Cut-up photographs of a black Ford F-150 lie scattered across George Barris’ desk, forming a mosaic of fenders, headlamps and rear-quarter panels.
Barris’ eyes flicker over each fragment as he rearranges the parts of a normal-looking pickup truck and transforms it into the lunatic hot rod vision he has bouncing around in his head.
He dabs glue onto one scrap and sets it on paper. Then, another and another. Finally, he stands back and examines what has come together. The disorder has taken the shape of a mean-looking motor machine with a modified front grill, flared fenders and enlarged hood scoop.
“Pretty cool, isn’t it?” he asks. “Wait until you see the real thing.”
Barris, 87, has worked this way — using scissors and glue — for the past 70 years, taking ordinary vehicles and mutating them into hell-for-leather roadsters. Many of them have found a place in automotive history.
Others have been immortalized on television and in the movies. He turned a 1955 Ford Lincoln Futura into the Batmobile. He stretched out a Model T body and, with a few tweaks, made it into the ghastly vehicle that the Munsters drove in the TV show.
What began as a slightly subversive trend in the ‘40s is now a bona fide profession, running at full speed today behind garage doors — even in a world where gas-sipping hybrids and subcompact cars seem to be getting all the attention.
Many hot rodders and customizers see their work as art and Barris as an old master.
“He’s a legend when it comes to developing the passion, sport or whatever you want to call the hot rod industry,” said Troy Ladd, the founder of Hollywood Hot Rod, a custom car shop in Burbank, Calif.
Barris’ love of cars came early. By the time he was 7 years old, he was piecing together balsa wood car models, changing the way they’d look, maybe with a dash of paint or a modification to the body. His attention to detail paid off. It didn’t take long before he was entering and winning model contests sponsored by hobby shops.
His family wanted him to work at its Greek restaurant in a Sacramento, Calif., suburb, but Barris resisted. When he was a teenager, he rushed to sweep floors at a local auto body shop as soon as school let out. Before long, he was handling a blowtorch, shaping the immense metal auto bodies of the era.
When he turned 18, Barris left and moved to Los Angeles to become part of the emerging teen car culture. With his savings, he opened Barris Custom Shop in Bell, Calif. He later switched it to “Kustom” because it looked more creative.
“Because I was Greek, I spelled it with a K,” Barris said. “I wish I would have trademarked that. I’d be a millionaire.”
Soon, Barris’ custom cars were causing a buzz. People sought him out, and his business took off.
His work caught the attention of Robert E. Petersen, who published Hot Rod, Street Rodder and Motor Trend magazines. After Barris’ curvy, candy-colored cars appeared in print in 1948, he began getting more attention than the top designers in Detroit. Hollywood took notice too.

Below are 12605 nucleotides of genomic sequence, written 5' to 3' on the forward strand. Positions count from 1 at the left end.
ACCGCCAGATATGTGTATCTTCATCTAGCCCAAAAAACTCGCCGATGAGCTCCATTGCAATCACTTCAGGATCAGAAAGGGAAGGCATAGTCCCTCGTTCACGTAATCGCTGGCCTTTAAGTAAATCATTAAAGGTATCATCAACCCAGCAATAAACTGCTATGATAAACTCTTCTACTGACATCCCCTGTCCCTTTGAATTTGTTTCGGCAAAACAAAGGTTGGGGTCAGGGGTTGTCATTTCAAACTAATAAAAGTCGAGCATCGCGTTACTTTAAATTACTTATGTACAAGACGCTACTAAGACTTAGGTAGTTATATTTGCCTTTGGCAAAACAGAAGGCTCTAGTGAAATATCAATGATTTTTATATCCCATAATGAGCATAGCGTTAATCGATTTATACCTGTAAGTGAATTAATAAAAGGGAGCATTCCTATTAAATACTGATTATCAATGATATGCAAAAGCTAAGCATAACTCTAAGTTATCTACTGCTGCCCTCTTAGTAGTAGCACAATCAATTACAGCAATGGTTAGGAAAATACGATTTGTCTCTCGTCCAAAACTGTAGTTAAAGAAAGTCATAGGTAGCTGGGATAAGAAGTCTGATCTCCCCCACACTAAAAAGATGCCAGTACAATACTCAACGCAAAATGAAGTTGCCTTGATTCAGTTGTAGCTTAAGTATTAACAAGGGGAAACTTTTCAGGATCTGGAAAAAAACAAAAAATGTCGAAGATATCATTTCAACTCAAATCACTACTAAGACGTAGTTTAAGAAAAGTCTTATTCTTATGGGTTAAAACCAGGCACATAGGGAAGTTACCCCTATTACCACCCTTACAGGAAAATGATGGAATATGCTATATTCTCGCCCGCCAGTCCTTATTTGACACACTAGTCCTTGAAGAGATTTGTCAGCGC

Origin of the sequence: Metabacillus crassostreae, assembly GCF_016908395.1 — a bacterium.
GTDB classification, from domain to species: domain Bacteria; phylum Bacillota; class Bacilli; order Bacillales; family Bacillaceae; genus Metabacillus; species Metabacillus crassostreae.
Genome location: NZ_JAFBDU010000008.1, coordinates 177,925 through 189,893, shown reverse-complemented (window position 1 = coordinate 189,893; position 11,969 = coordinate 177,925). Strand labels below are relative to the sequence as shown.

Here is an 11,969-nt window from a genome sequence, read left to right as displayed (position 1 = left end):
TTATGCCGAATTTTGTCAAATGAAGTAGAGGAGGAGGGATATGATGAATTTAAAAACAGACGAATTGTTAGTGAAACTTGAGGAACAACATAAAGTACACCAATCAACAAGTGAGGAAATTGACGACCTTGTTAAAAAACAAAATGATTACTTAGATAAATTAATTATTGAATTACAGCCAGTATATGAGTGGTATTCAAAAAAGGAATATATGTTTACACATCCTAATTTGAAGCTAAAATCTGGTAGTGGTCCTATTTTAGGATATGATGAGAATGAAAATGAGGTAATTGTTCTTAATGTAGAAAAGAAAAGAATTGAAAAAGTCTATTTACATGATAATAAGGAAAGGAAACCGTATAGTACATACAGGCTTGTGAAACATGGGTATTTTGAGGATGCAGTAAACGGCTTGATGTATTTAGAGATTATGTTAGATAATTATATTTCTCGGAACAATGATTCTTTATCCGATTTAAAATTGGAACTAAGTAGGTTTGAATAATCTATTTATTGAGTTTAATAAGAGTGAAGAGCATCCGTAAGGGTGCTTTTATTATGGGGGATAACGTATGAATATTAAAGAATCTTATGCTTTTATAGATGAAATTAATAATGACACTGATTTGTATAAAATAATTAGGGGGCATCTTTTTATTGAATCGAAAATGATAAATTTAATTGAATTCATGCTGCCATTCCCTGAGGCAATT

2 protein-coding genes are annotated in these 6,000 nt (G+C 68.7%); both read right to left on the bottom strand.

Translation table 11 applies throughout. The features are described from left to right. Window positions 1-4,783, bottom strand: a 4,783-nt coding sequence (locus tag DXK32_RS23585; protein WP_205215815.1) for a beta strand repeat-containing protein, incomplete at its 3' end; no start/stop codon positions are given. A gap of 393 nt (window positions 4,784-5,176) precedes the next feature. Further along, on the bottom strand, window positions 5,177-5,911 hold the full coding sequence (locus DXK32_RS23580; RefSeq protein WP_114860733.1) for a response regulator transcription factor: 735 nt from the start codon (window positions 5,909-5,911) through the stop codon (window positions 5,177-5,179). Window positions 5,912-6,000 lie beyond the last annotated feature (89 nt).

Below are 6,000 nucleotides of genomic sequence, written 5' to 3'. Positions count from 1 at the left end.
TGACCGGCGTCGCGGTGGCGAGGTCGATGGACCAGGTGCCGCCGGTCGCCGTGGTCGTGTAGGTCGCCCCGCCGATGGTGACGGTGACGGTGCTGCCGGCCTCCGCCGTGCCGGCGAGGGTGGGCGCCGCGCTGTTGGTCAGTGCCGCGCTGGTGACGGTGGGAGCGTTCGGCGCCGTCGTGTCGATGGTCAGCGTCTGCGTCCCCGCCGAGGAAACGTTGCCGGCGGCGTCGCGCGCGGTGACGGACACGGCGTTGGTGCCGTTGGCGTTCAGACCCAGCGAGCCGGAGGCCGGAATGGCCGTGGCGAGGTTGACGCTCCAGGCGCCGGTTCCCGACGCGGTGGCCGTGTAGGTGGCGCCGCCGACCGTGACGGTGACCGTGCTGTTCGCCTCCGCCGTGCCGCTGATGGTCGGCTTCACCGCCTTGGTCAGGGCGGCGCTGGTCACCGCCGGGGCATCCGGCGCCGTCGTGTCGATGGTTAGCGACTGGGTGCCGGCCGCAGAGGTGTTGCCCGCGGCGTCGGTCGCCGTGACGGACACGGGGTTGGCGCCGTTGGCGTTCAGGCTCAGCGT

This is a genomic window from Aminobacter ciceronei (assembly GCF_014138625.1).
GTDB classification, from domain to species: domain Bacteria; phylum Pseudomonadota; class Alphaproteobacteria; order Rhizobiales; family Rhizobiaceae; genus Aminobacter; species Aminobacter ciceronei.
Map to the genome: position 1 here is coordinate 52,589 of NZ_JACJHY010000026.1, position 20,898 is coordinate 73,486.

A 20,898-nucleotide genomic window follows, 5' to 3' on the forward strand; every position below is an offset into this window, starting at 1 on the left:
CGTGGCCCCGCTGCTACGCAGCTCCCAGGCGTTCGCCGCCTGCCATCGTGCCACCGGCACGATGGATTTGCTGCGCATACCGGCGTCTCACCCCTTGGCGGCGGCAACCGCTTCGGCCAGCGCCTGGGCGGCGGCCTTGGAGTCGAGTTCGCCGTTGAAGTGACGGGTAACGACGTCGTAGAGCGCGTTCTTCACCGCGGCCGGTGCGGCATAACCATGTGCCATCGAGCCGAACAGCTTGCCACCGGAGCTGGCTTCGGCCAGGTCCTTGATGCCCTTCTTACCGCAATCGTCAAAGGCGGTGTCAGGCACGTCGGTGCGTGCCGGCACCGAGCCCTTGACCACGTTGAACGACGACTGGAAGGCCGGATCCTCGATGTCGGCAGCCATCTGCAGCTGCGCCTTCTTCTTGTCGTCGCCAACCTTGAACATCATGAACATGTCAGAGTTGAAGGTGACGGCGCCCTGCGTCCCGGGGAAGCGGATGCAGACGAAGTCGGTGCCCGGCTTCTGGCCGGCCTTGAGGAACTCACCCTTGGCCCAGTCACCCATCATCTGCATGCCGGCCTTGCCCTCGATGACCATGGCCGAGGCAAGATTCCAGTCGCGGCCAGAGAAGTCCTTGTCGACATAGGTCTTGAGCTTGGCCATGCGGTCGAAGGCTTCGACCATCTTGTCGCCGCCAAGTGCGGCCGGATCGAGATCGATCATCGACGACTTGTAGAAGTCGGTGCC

The entertainment industry turned to Barris to create cars for films with titles like “High School Confidential!” (1958) and “For Those Who Think Young” (1964). More cars ended up becoming major figures in scripts.
When producers of the “Batman” television show asked for a car that Adam West could battle villains with, Barris turned out a midnight-black and fluorescent-red pinstriped monster. The car features bulletproof Plexiglass bubble windshields; the Bat Ray (dual 450-watt laser beams that blasted obstacles to bits); the Bat-O-Meter, which identified where the bad guys were; and the oil squirters (once lawn sprinkler heads) to foil evildoers.
“I saw the script and it said, ‘Bang,’ ‘Pow,’ ‘Boom,’ “ Barris said. “That’s exactly what I wanted the car to be able to do. I wanted it to be as big a character as the actors themselves.”
Barris said he transformed the Lincoln in just 15 days for $15,000.
Producers of “The Munsters” asked Barris to get a hearse for the TV family’s car. But he had a better idea: He welded together three Model T bodies, put casket handles around the engine and decked out the interior in blood-red velvet.
Under the hood, he put a Ford Cobra engine with 10 chrome-plated carburetors. Barris designed and built it for $18,000 and called it “The Munster Koach.”
Elvis Presley, a frequent customer, became a close friend. Barris decorated the ceiling of Elvis’ 1960 Cadillac limo with gold records and built in a 24-karat gold cabinet with a gold-plated swivel for a TV.
Barris’ phone — its ring tone is a familiar theme song: “Na na na na na ... Batman” — doesn’t ring nearly as often with crazy requests as it once did. He’s always had help running the business. First he worked with his brother, Sam. Then with his wife, Shirley. Now his daughter and other family members have taken on a larger role.
His grandson Jared, 23, took what Barris had pasted on paper and created a computerized model of the reimagined F-150. The two said they blended their “new school and old school” techniques and refined the truck’s design. Then they fabricated a custom grill. They lowered the frame about 10 inches. They built new side rails on the bed of the truck.
After five months, they ended up with a black-and-red roadster with sharp bat-wing fenders — a new spin on the classic Batmobile.